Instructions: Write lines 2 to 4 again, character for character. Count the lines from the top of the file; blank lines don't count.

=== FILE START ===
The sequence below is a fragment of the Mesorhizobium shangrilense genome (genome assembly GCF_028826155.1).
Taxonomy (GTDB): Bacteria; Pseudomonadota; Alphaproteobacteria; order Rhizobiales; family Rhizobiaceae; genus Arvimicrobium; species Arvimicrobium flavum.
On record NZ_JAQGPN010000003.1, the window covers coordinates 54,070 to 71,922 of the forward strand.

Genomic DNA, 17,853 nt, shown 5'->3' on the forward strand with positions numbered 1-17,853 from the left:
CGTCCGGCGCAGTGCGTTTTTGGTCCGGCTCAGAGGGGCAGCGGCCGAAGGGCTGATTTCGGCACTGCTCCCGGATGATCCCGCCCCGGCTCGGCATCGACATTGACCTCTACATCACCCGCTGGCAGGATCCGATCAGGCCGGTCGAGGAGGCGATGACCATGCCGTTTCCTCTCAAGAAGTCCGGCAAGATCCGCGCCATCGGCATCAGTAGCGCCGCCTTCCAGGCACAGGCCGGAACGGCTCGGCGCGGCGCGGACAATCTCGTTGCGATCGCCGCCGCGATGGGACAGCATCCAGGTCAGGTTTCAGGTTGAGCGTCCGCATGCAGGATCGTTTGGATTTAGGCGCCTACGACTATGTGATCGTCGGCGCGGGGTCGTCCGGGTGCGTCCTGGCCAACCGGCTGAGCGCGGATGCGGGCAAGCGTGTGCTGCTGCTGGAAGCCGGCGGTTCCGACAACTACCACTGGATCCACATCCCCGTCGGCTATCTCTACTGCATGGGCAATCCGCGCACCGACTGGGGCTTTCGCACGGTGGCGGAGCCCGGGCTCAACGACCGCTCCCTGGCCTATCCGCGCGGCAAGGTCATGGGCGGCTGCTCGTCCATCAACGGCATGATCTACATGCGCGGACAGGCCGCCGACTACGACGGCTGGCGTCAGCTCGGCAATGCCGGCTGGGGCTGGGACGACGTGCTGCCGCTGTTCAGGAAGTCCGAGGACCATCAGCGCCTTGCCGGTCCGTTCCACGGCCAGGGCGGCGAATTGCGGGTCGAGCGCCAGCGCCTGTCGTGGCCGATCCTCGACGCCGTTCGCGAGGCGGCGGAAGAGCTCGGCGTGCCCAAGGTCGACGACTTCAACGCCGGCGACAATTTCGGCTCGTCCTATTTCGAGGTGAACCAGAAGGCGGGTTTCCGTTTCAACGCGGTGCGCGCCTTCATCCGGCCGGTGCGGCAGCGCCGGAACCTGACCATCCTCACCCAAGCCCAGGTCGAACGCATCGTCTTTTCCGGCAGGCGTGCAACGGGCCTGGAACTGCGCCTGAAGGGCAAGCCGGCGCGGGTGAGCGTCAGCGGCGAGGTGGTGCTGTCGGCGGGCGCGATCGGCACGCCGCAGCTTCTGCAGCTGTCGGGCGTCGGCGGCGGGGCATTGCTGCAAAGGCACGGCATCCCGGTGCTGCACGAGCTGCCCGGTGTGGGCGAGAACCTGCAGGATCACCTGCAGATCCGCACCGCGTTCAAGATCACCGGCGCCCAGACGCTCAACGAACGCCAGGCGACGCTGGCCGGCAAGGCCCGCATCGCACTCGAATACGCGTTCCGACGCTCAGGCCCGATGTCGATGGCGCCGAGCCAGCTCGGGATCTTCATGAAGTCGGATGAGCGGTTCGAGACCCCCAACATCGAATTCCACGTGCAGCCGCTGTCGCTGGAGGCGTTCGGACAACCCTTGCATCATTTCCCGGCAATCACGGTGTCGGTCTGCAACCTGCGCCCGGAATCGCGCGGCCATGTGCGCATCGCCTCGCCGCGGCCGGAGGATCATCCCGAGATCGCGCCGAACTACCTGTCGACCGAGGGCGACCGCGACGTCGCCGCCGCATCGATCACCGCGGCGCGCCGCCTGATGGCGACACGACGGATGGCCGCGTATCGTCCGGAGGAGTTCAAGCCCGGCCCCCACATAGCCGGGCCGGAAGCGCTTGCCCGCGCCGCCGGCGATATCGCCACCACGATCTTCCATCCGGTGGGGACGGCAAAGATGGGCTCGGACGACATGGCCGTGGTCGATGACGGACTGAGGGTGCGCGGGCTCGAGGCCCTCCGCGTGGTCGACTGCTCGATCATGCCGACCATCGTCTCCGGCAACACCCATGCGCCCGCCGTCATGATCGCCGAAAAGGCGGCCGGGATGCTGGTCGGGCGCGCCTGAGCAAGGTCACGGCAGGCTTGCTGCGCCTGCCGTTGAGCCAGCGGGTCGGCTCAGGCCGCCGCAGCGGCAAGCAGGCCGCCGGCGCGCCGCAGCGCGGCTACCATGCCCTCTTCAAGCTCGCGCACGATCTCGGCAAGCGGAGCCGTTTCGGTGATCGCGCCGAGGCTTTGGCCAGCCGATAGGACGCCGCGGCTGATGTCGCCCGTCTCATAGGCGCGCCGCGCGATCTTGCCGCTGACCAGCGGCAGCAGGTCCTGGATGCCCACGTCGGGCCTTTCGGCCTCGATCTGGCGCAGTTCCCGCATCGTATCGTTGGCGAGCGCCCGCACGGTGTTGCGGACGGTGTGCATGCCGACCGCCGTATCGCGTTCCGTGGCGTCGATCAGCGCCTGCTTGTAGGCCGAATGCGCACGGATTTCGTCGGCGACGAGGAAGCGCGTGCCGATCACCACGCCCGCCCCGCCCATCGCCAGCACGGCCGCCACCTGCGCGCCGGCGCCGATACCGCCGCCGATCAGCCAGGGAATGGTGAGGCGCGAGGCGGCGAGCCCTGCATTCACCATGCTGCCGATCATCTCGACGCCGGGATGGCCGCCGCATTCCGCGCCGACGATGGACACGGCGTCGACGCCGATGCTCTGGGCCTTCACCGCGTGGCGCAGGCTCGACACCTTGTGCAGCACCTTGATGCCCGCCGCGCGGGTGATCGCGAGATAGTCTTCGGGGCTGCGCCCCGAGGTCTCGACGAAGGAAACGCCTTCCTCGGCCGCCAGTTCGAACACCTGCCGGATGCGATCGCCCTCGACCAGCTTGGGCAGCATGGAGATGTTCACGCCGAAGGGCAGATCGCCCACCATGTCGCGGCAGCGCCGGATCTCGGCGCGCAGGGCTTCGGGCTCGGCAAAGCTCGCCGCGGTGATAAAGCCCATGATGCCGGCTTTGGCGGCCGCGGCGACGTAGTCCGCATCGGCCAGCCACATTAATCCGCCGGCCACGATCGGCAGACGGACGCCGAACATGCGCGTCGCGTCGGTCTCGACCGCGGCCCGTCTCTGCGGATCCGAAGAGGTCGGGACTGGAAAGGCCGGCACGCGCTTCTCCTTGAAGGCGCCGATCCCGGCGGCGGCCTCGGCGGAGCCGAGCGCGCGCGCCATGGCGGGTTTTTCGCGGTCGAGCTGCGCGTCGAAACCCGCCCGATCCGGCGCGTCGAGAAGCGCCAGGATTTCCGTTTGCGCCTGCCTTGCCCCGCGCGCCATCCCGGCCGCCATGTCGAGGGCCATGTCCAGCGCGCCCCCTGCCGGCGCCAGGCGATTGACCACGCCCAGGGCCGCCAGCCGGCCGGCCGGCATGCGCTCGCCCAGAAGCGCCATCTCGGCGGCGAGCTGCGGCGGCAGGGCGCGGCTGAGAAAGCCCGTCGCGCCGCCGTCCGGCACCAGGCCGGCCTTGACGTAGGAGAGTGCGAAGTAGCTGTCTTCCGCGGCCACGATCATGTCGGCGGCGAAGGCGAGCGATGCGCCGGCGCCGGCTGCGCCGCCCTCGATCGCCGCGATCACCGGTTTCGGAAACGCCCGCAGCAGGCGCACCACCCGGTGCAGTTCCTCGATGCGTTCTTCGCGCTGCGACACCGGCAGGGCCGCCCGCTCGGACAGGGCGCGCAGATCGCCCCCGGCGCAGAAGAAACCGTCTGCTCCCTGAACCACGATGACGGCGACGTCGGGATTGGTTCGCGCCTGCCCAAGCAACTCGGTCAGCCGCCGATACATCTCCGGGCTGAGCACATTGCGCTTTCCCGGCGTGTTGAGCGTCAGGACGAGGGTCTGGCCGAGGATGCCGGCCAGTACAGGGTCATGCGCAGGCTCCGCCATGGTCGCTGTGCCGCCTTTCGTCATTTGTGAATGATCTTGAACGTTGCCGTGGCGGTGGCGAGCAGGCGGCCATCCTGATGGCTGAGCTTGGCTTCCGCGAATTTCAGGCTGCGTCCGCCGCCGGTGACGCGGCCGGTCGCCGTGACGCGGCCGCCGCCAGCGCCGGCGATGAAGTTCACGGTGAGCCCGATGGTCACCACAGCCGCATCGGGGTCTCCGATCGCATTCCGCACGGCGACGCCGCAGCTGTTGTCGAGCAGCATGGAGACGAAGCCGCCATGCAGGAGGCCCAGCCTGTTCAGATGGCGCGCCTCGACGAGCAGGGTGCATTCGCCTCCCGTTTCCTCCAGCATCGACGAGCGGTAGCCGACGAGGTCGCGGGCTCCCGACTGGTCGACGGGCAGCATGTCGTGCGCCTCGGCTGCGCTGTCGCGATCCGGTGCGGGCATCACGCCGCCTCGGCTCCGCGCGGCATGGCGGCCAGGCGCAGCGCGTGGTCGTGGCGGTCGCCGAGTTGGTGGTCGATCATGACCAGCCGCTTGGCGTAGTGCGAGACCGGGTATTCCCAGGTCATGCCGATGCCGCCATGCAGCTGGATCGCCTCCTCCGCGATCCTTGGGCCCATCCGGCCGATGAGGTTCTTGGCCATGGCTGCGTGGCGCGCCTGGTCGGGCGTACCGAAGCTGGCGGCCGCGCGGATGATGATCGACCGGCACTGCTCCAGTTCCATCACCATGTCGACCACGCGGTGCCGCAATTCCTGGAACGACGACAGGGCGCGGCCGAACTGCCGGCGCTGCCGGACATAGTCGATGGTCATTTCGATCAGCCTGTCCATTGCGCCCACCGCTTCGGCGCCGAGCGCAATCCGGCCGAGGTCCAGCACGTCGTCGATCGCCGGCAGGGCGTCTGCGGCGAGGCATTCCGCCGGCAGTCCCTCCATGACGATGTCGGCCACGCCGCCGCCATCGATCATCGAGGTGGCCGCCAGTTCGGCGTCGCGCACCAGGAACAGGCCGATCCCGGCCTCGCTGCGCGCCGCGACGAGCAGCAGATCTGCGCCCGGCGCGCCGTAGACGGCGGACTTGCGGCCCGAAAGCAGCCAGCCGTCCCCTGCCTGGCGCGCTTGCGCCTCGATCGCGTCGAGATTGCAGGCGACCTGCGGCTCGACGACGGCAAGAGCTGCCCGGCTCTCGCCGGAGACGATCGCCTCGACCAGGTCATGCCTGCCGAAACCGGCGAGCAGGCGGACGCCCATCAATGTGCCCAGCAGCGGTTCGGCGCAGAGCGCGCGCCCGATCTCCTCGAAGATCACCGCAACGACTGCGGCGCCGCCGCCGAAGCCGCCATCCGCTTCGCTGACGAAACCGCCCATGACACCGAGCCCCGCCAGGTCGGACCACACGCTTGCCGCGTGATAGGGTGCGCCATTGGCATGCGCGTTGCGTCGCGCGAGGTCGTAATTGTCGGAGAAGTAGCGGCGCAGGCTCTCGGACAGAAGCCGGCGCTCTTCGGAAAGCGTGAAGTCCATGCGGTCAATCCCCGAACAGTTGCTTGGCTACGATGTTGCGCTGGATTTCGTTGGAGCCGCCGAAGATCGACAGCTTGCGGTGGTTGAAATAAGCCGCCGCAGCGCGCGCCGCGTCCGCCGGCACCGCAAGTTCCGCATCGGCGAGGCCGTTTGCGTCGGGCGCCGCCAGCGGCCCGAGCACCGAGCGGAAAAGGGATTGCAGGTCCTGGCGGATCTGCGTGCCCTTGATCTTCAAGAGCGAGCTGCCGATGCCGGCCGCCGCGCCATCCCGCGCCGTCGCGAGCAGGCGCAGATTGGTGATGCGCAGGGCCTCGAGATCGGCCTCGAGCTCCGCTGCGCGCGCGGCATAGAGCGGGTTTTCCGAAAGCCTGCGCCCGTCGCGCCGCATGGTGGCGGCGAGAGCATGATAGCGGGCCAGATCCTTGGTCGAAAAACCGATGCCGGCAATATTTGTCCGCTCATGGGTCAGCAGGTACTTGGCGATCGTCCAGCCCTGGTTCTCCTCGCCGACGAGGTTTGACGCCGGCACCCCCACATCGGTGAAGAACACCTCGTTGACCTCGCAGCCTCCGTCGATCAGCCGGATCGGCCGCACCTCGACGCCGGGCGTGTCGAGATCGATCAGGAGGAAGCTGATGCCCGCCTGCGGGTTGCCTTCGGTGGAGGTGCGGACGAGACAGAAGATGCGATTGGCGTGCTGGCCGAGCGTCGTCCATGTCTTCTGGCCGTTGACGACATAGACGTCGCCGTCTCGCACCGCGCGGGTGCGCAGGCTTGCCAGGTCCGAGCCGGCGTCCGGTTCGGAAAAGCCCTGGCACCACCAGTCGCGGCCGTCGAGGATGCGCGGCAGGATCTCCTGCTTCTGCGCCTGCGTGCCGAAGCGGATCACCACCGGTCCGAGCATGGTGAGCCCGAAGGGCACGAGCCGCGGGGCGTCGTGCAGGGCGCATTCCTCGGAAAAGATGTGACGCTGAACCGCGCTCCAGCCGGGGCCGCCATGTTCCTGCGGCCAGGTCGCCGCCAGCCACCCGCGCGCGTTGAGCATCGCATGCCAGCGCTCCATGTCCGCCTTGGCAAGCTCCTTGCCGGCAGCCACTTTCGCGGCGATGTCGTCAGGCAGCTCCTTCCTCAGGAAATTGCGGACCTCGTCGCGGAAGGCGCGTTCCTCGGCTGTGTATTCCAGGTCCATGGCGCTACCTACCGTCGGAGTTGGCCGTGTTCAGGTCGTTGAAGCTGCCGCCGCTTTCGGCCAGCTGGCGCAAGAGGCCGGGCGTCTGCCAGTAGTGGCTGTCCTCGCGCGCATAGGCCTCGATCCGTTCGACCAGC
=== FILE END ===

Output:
Taxonomy (GTDB): Bacteria; Pseudomonadota; Alphaproteobacteria; order Rhizobiales; family Rhizobiaceae; genus Arvimicrobium; species Arvimicrobium flavum.
On record NZ_JAQGPN010000003.1, the window covers coordinates 54,070 to 71,922 of the forward strand.

Genomic DNA, 17,853 nt, shown 5'->3' on the forward strand with positions numbered 1-17,853 from the left: